NeedleArt exhibit organizer brings fancy work to Montpelier

Arsenault turns the hallways of Montpelier Mansion into needlework nirvana

Michelle Arsenault's grandmother taught her how to embroider samplers with neat little stitches. The Laurel native turned her love of stitchery into a career, first in a shop she opened on Main Street in 1989 and later with an online business, stitchingpretty.com, which now attracts needleworkers from around the world.

But once a year for the past 19 years, Arsenault turns the hallways of Montpelier Mansion into needlework nirvana, filling table after table with an exhibit of intricately designed embroidery, crewel, counted cross stitch and needlepoint works.

The goal, Arsenault said, is to encourage the next generation of stitchers, just as her grandmother encouraged her.

"It's an art but it's a lost art," she said.

NeedleArt 2014 continues at Montpelier through Nov. 30. In addition to the displays, six artisans who help organize the annual competition have their own wares for sale and a NeedleArt Tea is set for Saturday, Nov. 15 at 1:30 p.m.

The competition often draws more than 100 works, though this year, Arsenault said, "we capped out at 94."

The theme for this year's competition was "In honor of ..." One room's works include needlework done by someone who is deceased, as well as commemorations of births, weddings and deaths. One piece recalls the late Gail Reinhardt, a needlework designer whose patterns were sold on stitchingpretty.com who worked as the administrator for the Laurel Board of Trade.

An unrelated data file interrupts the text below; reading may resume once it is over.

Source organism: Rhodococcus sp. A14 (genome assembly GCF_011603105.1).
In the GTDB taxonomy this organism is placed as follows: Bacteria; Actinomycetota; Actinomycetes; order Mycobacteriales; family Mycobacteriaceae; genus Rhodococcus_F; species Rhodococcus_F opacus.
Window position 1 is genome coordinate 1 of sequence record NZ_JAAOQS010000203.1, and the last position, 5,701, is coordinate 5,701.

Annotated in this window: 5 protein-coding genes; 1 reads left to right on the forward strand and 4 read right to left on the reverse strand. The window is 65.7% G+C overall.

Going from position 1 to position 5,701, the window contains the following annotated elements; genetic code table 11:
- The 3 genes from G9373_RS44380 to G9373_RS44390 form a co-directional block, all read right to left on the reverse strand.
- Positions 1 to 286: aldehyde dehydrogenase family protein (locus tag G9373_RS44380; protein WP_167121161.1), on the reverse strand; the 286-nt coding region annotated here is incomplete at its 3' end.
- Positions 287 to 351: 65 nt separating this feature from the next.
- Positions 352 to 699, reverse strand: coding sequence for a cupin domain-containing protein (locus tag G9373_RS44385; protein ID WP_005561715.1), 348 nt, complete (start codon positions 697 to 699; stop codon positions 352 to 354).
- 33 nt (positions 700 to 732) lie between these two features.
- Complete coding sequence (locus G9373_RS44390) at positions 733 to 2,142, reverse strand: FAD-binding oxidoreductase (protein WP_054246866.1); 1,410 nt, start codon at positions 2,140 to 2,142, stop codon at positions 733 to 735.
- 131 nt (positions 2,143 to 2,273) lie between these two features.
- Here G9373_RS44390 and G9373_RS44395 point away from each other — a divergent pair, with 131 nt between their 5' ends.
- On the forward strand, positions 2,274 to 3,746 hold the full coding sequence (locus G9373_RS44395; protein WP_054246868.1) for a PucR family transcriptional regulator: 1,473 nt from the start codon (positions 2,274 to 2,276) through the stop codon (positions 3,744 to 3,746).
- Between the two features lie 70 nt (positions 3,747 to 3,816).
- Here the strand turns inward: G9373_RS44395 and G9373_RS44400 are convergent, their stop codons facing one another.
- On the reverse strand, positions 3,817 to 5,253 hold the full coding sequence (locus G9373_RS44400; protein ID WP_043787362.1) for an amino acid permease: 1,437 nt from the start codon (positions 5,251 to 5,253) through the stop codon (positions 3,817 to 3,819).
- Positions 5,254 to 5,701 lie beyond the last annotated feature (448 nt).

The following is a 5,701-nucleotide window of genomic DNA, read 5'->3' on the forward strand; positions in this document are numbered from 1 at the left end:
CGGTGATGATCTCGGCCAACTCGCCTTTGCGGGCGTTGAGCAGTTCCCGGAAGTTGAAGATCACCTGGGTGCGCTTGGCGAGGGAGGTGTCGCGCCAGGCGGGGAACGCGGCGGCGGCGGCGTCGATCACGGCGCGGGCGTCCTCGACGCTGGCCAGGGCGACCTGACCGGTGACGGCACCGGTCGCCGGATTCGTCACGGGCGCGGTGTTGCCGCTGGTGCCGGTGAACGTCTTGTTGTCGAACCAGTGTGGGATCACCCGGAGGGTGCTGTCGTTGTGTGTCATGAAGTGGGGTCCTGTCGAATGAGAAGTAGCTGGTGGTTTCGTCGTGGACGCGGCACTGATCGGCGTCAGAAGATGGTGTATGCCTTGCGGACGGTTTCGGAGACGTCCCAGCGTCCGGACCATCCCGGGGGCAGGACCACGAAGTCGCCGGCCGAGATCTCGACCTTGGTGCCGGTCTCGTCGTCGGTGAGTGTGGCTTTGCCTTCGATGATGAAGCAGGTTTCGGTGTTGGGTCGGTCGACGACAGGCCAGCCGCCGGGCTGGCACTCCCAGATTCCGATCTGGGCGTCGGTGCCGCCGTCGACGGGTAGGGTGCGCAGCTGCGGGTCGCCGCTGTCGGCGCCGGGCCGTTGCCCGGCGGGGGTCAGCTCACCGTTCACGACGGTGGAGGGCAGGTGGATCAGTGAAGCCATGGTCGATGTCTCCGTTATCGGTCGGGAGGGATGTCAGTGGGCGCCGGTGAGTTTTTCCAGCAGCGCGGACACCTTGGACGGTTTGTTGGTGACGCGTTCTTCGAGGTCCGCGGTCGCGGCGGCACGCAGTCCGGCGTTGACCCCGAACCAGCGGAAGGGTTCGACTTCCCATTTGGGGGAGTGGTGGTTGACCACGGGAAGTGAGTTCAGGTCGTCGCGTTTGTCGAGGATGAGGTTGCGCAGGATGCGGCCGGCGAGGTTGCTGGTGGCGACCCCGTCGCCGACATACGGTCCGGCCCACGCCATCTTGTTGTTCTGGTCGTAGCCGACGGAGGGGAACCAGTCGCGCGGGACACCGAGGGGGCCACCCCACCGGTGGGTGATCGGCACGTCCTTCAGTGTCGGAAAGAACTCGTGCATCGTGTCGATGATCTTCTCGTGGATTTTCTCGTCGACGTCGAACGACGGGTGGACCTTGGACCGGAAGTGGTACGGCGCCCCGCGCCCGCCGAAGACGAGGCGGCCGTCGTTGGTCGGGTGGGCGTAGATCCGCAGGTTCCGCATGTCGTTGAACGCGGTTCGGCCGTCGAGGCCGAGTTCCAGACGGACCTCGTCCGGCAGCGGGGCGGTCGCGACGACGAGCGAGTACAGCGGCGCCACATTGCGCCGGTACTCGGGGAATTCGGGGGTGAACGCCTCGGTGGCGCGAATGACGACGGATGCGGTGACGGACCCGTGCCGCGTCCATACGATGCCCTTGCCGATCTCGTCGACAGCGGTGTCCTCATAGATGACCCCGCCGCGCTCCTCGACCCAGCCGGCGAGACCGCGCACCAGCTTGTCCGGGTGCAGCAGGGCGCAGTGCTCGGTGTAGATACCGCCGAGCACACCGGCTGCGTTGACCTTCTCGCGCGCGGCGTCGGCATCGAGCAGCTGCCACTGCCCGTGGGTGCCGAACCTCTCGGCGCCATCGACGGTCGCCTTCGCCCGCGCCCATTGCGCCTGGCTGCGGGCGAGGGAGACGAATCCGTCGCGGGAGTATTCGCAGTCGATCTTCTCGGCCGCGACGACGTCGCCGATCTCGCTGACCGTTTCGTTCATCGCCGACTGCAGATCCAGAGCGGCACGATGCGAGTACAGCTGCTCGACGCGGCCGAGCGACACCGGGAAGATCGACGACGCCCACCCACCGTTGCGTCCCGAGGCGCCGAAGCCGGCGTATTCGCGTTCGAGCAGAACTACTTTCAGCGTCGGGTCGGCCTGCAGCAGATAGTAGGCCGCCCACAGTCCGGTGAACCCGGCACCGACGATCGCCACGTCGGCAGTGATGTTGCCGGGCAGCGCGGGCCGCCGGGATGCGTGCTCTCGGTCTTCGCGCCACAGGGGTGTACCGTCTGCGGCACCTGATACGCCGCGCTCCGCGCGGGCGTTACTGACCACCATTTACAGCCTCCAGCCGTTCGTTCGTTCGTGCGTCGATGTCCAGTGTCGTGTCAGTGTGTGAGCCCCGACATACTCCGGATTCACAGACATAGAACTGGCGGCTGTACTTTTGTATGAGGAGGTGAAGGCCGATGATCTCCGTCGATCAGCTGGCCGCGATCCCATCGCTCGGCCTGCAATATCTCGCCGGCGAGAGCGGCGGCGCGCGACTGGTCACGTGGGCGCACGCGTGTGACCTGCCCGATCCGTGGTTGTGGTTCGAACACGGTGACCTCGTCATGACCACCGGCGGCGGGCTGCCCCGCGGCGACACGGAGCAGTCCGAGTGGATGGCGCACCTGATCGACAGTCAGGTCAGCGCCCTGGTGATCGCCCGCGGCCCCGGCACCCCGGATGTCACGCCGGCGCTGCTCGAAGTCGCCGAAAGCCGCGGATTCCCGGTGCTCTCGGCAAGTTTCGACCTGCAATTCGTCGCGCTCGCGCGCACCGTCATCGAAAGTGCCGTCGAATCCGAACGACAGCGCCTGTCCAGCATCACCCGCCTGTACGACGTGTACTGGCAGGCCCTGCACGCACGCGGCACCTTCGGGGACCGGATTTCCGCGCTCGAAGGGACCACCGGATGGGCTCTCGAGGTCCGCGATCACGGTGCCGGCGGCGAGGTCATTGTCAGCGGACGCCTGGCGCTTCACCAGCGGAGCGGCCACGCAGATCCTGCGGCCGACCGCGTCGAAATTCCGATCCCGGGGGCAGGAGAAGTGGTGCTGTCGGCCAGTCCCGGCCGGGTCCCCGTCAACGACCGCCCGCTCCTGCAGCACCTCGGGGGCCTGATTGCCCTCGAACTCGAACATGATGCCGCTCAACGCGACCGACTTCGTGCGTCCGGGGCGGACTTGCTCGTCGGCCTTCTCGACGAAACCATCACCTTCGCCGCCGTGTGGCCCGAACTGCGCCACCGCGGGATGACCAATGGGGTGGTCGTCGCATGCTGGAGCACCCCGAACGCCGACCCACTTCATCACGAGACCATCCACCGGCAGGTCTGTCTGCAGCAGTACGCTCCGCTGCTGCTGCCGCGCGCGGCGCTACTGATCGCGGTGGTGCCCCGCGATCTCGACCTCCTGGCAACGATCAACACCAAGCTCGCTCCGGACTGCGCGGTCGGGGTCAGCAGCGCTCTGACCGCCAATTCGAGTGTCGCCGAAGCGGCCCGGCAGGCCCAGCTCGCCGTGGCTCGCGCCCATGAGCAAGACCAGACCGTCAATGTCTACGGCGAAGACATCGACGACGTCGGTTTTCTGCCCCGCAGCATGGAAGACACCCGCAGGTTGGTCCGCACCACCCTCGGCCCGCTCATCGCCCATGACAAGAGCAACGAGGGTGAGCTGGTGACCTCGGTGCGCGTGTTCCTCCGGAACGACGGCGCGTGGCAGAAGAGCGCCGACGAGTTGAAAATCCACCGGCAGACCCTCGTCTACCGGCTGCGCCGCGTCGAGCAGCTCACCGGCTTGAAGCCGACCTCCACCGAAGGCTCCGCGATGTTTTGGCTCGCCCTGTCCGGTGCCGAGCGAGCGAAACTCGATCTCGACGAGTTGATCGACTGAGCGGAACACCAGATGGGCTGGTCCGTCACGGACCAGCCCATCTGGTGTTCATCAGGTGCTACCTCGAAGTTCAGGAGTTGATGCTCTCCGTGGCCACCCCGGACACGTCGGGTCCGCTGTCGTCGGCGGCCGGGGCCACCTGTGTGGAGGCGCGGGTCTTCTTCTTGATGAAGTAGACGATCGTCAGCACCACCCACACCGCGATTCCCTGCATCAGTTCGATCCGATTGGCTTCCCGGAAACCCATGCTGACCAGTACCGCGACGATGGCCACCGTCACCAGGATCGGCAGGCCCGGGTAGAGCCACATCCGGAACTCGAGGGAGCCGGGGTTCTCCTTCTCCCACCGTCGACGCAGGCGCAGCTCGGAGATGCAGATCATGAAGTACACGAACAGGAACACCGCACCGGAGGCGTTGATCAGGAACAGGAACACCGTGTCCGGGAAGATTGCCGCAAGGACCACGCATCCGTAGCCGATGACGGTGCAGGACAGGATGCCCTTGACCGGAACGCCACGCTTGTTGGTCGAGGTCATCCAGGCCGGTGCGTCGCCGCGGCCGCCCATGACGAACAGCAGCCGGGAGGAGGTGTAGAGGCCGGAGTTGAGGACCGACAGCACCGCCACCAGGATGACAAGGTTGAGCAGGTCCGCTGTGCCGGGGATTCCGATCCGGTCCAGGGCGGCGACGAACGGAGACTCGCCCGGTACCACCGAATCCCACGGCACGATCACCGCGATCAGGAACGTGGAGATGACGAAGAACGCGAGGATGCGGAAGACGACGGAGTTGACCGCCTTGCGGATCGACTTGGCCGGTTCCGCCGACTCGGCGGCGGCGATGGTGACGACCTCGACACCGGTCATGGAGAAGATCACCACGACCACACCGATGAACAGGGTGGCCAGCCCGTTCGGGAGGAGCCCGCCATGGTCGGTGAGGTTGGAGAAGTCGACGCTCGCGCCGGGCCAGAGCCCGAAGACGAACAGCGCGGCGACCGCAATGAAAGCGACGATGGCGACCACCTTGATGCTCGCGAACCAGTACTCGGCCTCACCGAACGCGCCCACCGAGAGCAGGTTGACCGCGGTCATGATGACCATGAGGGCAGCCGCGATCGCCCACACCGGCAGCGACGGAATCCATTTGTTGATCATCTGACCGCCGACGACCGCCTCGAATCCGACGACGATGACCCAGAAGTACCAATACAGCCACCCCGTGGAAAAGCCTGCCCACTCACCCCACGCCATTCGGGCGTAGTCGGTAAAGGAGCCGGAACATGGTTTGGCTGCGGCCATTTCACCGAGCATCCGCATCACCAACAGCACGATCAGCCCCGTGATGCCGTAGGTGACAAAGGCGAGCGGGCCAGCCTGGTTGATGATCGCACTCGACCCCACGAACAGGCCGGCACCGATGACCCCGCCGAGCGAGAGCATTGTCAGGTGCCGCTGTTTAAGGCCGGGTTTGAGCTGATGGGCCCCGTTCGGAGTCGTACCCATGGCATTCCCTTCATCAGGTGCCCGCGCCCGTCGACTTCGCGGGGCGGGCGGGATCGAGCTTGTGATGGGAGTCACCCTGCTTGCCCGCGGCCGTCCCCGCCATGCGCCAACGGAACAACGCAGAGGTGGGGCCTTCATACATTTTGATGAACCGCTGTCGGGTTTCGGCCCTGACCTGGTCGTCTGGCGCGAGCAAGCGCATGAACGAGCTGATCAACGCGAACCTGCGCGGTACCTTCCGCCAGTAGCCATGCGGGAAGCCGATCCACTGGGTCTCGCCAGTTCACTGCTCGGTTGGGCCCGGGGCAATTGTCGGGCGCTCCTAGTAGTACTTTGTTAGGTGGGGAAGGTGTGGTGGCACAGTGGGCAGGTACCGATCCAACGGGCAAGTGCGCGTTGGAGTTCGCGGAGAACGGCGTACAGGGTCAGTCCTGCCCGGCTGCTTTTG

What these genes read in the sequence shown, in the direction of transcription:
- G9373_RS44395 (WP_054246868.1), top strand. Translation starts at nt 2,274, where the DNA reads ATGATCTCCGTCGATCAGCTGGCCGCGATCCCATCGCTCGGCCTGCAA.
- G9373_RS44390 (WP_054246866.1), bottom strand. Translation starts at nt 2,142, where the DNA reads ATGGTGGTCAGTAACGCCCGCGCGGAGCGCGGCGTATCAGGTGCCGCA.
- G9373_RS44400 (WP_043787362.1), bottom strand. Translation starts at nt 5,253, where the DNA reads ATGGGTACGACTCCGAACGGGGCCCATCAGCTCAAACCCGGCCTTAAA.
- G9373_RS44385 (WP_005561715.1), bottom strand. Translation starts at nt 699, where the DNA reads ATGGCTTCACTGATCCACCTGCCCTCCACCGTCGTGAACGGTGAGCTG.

Next year's theme is "With needle and thread: Celebrating 20 years of needle art."

"I'm vague on the themes because I want to see what the stitchers are going to come up with," Arsenault said.

All the work must be created with hand-held threaded needle, although there have been knitted and crocheted entries in the past. A best-in-show winner, a red table covering, was created in a style of lace-making that combines crocheting and needlework, known as Romanian point lace. Quilting is not accepted. "That's a whole other exhibit," Arsenault said.

Most competitors are women, but children and men have taken part in past exhibits.

Every year, judges pore over each piece, sizing up each tiny stitch with magnifying glasses.

Arsenault, a member of the Mid-Atlantic Needlework Retailers Association, asks two or three local needlework industry members to judge, often from this group. At the end of a day of judging, ribbons are given for best in show, first place and honorable mention. Visitors to the exhibit have an opportunity to vote for a people's choice ribbon, which will be presented to the winner at the end of the show, Arsenault said.

The exhibit draws about 300 to 400 visitors during its month-long run, Arsenault said.

Successful start

Arsenault went to Montpelier in 1995 and suggested sponsoring a needlework competition and exhibit. She thought it would be a nice fundraiser for the historic Georgian mansion.